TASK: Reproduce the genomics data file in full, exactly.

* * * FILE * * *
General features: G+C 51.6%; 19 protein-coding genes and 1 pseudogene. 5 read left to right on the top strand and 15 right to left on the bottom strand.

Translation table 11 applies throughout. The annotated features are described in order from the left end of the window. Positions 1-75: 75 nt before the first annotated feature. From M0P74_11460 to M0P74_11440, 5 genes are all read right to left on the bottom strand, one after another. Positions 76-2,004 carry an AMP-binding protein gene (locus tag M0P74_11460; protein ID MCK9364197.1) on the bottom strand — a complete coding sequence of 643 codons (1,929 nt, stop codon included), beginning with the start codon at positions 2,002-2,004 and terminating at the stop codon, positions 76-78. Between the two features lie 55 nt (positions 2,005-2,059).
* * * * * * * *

General features: G+C 51.6%; 19 protein-coding genes and 1 pseudogene. 5 read left to right on the top strand and 15 right to left on the bottom strand.

Translation table 11 applies throughout. The annotated features are described in order from the left end of the window. Positions 1-75: 75 nt before the first annotated feature. From M0P74_11460 to M0P74_11440, 5 genes are all read right to left on the bottom strand, one after another. Positions 76-2,004 carry an AMP-binding protein gene (locus tag M0P74_11460; protein ID MCK9364197.1) on the bottom strand — a complete coding sequence of 643 codons (1,929 nt, stop codon included), beginning with the start codon at positions 2,002-2,004 and terminating at the stop codon, positions 76-78. Between the two features lie 55 nt (positions 2,005-2,059).